Some of those reactions are shared on the Internet, where everyone seems to be an expert in what Rowan’s father should have done. People pass horrific, spiteful, evil judgments, and they affect more than just Rowan’s dad. Her classmates, too, think they know better, and they have no compunction about sharing those thoughts with her. Those face-to-face confrontations, though, are warm and fuzzy compared to what’s said in the anonymity of the Internet. Wiess clearly condemns this mindset, and by the time you’re finished with the book, you will, too. If nothing else, you will think before you post an online comment.
[As an aside: I recently published a review that was not terribly complimentary. The author got in touch with me with a couple of questions she had regarding my review. We exchanged emails, and I came away feeling horrible for not loving her book. I re-read the review and wondered if I could 0r should edit the review, but I wound up keeping it intact. I didn’t like the book, and my opinions are true and my own, but I didn’t stop to think about how they would affect someone who put considerable time and care into writing her book, largely because she wasn’t “real” to me until that email exchange.]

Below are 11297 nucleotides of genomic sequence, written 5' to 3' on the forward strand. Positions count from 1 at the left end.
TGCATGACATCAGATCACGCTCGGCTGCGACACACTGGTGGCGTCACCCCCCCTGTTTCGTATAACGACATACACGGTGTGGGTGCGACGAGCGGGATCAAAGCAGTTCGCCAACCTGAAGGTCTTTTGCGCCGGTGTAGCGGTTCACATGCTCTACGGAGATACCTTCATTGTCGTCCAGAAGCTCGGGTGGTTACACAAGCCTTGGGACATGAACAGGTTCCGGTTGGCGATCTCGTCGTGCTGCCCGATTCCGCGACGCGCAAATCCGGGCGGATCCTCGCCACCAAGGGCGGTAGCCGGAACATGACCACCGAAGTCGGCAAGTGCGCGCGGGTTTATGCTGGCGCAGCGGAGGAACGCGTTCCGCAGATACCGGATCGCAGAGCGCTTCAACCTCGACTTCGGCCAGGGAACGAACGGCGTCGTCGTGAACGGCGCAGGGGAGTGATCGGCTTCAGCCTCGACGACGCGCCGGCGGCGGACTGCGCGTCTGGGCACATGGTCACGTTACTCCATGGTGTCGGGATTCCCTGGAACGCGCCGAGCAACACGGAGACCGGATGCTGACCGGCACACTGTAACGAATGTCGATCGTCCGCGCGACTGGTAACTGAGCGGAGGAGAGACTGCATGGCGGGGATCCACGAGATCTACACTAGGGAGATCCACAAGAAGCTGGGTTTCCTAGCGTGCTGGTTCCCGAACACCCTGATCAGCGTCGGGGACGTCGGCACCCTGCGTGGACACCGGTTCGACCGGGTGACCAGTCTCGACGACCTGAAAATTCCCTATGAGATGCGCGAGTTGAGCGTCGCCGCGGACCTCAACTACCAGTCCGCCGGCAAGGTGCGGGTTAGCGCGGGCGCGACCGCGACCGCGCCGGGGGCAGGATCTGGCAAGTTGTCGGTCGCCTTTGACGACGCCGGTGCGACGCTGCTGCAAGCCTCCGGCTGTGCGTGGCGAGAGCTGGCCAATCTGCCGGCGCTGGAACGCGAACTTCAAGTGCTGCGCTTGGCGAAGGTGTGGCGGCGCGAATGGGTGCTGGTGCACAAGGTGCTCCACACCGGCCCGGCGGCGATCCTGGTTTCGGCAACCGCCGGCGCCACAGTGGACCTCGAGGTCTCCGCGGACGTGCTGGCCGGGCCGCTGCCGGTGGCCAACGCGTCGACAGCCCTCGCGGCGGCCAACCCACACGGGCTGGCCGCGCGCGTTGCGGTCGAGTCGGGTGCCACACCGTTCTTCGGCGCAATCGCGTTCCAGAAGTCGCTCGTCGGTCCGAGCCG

Wiess examines other elements here, too. You can grieve the loss of someone who is still alive because who he is now is not who you know him to be. How do we, as family members and as a society, treat depression? How should we? What is the “right” thing to do? What support do the depressed individual’s family members need?
Then there is physical loss, specifically suicide. What right do we have to judge someone’s choice in taking his life? How do we treat the victims – the surviving family members? What can – what should – we do for them?
This isn’t to say that Wiess writes a pedantic, scolding novel. Yes, it makes you think, but it also warms your little heart. Rowan is complex. She’s loyal, she’s feisty, she’s irascible, she’s opinionated, she’s hot-tempered, she’s sweet, she’s supportive, she’s confused, and she’s world weary. She wants love. She wants particular love from particular people. She wants her friends to instinctively know how to respond to what she’s going through. She wants them to choose her. She wants people – her family, her friends – to choose her.